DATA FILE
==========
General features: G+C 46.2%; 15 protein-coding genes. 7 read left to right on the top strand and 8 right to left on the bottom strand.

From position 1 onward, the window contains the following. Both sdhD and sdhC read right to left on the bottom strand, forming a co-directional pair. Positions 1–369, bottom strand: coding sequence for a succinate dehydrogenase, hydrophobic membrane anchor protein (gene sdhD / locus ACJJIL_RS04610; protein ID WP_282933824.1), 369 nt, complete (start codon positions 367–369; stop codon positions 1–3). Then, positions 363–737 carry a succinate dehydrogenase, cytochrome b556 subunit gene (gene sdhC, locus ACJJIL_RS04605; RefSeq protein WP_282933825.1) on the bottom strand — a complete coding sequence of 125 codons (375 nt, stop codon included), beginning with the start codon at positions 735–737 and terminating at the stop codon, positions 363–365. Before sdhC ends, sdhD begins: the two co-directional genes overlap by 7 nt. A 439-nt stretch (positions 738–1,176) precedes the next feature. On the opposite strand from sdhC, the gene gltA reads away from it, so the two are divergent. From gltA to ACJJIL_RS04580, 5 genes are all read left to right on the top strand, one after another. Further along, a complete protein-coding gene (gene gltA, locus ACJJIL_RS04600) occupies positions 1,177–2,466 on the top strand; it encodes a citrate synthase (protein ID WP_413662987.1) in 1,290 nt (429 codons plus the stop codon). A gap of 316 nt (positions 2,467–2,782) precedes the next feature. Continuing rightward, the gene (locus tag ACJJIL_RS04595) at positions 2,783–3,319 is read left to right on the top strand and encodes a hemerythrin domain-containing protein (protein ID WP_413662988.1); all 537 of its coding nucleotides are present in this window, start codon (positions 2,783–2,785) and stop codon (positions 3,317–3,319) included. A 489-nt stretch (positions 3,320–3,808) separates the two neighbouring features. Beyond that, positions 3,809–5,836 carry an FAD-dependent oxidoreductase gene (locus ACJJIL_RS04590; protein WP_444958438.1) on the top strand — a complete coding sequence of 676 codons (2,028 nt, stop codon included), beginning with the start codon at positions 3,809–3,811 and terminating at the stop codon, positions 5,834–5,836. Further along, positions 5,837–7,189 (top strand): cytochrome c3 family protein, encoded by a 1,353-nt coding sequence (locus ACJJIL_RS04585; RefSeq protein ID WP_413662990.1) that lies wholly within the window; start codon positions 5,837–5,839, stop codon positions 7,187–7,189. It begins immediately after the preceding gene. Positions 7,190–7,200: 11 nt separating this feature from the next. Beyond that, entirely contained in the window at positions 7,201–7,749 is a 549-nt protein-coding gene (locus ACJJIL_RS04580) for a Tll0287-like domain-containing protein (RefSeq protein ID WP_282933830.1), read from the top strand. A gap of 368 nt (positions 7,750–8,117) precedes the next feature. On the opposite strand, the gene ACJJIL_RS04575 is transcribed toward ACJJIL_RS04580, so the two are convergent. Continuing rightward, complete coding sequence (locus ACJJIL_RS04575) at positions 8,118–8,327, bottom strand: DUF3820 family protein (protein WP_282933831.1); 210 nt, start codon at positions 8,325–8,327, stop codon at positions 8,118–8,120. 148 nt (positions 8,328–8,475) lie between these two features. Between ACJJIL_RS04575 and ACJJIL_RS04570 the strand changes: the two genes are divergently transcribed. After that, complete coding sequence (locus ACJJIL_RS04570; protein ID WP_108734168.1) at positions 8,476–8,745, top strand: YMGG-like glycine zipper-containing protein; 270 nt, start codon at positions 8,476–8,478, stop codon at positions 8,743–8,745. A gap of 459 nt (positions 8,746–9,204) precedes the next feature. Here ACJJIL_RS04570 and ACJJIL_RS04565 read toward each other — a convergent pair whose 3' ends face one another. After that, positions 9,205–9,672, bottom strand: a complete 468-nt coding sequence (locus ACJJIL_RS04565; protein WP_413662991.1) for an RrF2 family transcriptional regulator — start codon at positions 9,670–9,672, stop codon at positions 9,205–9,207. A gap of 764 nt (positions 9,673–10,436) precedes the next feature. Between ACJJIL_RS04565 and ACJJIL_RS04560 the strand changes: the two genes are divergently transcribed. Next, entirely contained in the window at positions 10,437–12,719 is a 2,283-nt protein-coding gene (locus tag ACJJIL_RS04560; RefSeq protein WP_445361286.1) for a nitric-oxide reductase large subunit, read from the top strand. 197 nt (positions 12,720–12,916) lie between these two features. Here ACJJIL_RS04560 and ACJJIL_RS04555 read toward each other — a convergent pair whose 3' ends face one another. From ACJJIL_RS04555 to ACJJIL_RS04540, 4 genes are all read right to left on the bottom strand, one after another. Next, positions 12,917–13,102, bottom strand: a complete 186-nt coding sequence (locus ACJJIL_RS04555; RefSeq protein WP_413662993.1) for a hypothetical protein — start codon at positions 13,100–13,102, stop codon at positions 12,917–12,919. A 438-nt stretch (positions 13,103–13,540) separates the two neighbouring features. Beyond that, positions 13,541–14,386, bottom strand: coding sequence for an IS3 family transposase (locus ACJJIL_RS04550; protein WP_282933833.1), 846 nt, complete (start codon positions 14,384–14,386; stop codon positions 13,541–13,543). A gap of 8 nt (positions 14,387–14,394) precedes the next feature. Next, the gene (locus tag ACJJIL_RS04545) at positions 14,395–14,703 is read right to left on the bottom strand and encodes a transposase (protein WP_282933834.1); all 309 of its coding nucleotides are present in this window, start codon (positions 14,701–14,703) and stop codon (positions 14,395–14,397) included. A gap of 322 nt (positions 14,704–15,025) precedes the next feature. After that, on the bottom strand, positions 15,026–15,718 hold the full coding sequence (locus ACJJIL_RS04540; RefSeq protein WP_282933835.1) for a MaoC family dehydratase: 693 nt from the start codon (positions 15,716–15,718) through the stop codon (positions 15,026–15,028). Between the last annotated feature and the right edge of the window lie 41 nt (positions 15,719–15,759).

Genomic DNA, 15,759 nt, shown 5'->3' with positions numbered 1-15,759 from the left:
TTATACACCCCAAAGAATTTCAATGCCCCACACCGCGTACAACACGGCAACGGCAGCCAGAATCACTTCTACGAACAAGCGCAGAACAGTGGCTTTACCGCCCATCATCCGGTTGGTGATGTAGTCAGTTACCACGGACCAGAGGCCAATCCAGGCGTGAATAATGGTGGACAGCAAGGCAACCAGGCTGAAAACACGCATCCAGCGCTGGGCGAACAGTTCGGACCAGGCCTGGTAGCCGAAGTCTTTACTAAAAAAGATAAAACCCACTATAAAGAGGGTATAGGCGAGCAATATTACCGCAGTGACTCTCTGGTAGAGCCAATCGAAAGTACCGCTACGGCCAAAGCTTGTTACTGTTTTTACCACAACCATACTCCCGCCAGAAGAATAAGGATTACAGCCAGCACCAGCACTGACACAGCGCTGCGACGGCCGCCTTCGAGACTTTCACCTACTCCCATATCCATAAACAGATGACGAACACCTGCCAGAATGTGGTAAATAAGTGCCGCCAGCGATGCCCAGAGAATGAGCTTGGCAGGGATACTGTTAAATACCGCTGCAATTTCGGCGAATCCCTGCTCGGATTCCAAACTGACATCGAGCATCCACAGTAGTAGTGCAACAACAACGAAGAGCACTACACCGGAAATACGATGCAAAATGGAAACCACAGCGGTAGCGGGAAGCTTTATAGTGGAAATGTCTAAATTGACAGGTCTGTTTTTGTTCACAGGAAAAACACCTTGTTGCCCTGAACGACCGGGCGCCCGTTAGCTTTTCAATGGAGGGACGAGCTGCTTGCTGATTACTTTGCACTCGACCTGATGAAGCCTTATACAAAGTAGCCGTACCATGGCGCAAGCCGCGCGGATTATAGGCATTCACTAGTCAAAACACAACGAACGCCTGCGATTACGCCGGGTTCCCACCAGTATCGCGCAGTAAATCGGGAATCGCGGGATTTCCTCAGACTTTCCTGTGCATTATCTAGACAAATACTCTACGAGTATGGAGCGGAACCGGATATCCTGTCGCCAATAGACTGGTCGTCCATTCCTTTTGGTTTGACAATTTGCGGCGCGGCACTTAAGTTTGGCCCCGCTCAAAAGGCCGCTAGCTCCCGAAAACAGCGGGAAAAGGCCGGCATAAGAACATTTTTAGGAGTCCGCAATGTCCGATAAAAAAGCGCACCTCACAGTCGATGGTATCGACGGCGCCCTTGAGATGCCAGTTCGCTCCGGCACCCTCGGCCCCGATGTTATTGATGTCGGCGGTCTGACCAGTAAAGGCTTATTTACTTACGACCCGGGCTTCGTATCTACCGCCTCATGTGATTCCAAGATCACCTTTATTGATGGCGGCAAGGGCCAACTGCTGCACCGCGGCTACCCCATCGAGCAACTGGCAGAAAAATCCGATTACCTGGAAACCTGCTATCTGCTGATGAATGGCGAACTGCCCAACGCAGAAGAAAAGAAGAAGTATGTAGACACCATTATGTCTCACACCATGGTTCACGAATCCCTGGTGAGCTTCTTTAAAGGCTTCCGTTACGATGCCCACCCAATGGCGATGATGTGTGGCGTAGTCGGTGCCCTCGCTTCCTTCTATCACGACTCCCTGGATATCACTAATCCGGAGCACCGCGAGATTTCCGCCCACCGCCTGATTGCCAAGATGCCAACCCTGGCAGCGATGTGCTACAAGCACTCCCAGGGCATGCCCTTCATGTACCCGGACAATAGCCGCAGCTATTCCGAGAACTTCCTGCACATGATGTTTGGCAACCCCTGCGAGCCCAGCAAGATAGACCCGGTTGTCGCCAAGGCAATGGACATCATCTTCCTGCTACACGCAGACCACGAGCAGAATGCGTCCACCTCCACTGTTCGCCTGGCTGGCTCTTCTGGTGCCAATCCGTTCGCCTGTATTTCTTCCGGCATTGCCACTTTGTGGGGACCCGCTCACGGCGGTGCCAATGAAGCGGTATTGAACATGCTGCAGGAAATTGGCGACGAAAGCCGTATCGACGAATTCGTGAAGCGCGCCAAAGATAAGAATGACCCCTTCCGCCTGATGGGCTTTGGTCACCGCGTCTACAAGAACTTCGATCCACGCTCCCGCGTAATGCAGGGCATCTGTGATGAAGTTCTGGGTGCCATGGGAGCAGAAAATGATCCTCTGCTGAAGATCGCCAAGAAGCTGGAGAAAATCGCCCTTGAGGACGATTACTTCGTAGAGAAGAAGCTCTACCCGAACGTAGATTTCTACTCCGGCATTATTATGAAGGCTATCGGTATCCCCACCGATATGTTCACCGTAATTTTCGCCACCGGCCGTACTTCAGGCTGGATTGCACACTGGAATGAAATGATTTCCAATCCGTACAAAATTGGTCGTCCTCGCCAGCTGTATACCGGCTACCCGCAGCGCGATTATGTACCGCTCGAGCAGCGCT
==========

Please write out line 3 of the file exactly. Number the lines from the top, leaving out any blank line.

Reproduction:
Genomic DNA, 15,759 nt, shown 5'->3' with positions numbered 1-15,759 from the left: